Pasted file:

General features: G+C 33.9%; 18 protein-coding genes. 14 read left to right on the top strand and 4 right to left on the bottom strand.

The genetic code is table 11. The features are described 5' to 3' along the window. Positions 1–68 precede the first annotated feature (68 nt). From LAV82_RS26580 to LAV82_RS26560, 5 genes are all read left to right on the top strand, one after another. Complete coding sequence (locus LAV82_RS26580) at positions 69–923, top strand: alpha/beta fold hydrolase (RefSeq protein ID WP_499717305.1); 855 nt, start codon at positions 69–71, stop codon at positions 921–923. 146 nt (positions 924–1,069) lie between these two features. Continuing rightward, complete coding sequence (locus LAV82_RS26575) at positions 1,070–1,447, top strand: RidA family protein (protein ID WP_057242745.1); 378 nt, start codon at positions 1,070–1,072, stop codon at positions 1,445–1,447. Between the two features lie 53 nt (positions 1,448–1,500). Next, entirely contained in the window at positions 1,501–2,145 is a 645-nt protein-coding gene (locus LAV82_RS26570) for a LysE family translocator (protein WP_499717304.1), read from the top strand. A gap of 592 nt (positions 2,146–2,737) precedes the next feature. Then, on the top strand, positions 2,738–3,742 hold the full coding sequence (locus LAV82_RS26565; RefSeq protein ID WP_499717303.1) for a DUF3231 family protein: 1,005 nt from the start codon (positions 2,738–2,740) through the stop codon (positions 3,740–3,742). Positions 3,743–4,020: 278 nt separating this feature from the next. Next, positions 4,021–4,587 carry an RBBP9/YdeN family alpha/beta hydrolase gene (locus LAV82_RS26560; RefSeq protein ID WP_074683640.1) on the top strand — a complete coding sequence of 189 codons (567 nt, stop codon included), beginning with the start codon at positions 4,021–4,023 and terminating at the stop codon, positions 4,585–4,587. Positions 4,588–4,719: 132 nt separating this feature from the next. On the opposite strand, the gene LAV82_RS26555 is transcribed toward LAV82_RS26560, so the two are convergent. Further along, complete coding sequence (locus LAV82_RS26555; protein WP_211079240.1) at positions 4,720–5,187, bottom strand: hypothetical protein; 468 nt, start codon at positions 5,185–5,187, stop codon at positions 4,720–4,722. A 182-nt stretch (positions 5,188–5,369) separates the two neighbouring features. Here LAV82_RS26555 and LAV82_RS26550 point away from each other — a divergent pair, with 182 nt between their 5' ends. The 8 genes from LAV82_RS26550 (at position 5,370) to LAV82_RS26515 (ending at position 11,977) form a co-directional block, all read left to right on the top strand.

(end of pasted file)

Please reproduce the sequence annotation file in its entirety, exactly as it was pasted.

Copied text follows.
General features: G+C 33.9%; 18 protein-coding genes. 14 read left to right on the top strand and 4 right to left on the bottom strand.

The genetic code is table 11. The features are described 5' to 3' along the window. Positions 1–68 precede the first annotated feature (68 nt). From LAV82_RS26580 to LAV82_RS26560, 5 genes are all read left to right on the top strand, one after another. Complete coding sequence (locus LAV82_RS26580) at positions 69–923, top strand: alpha/beta fold hydrolase (RefSeq protein ID WP_499717305.1); 855 nt, start codon at positions 69–71, stop codon at positions 921–923. 146 nt (positions 924–1,069) lie between these two features. Continuing rightward, complete coding sequence (locus LAV82_RS26575) at positions 1,070–1,447, top strand: RidA family protein (protein ID WP_057242745.1); 378 nt, start codon at positions 1,070–1,072, stop codon at positions 1,445–1,447. Between the two features lie 53 nt (positions 1,448–1,500). Next, entirely contained in the window at positions 1,501–2,145 is a 645-nt protein-coding gene (locus LAV82_RS26570) for a LysE family translocator (protein WP_499717304.1), read from the top strand. A gap of 592 nt (positions 2,146–2,737) precedes the next feature. Then, on the top strand, positions 2,738–3,742 hold the full coding sequence (locus LAV82_RS26565; RefSeq protein ID WP_499717303.1) for a DUF3231 family protein: 1,005 nt from the start codon (positions 2,738–2,740) through the stop codon (positions 3,740–3,742). Positions 3,743–4,020: 278 nt separating this feature from the next. Next, positions 4,021–4,587 carry an RBBP9/YdeN family alpha/beta hydrolase gene (locus LAV82_RS26560; RefSeq protein ID WP_074683640.1) on the top strand — a complete coding sequence of 189 codons (567 nt, stop codon included), beginning with the start codon at positions 4,021–4,023 and terminating at the stop codon, positions 4,585–4,587. Positions 4,588–4,719: 132 nt separating this feature from the next. On the opposite strand, the gene LAV82_RS26555 is transcribed toward LAV82_RS26560, so the two are convergent. Further along, complete coding sequence (locus LAV82_RS26555; protein WP_211079240.1) at positions 4,720–5,187, bottom strand: hypothetical protein; 468 nt, start codon at positions 5,185–5,187, stop codon at positions 4,720–4,722. A 182-nt stretch (positions 5,188–5,369) separates the two neighbouring features. Here LAV82_RS26555 and LAV82_RS26550 point away from each other — a divergent pair, with 182 nt between their 5' ends. The 8 genes from LAV82_RS26550 (at position 5,370) to LAV82_RS26515 (ending at position 11,977) form a co-directional block, all read left to right on the top strand.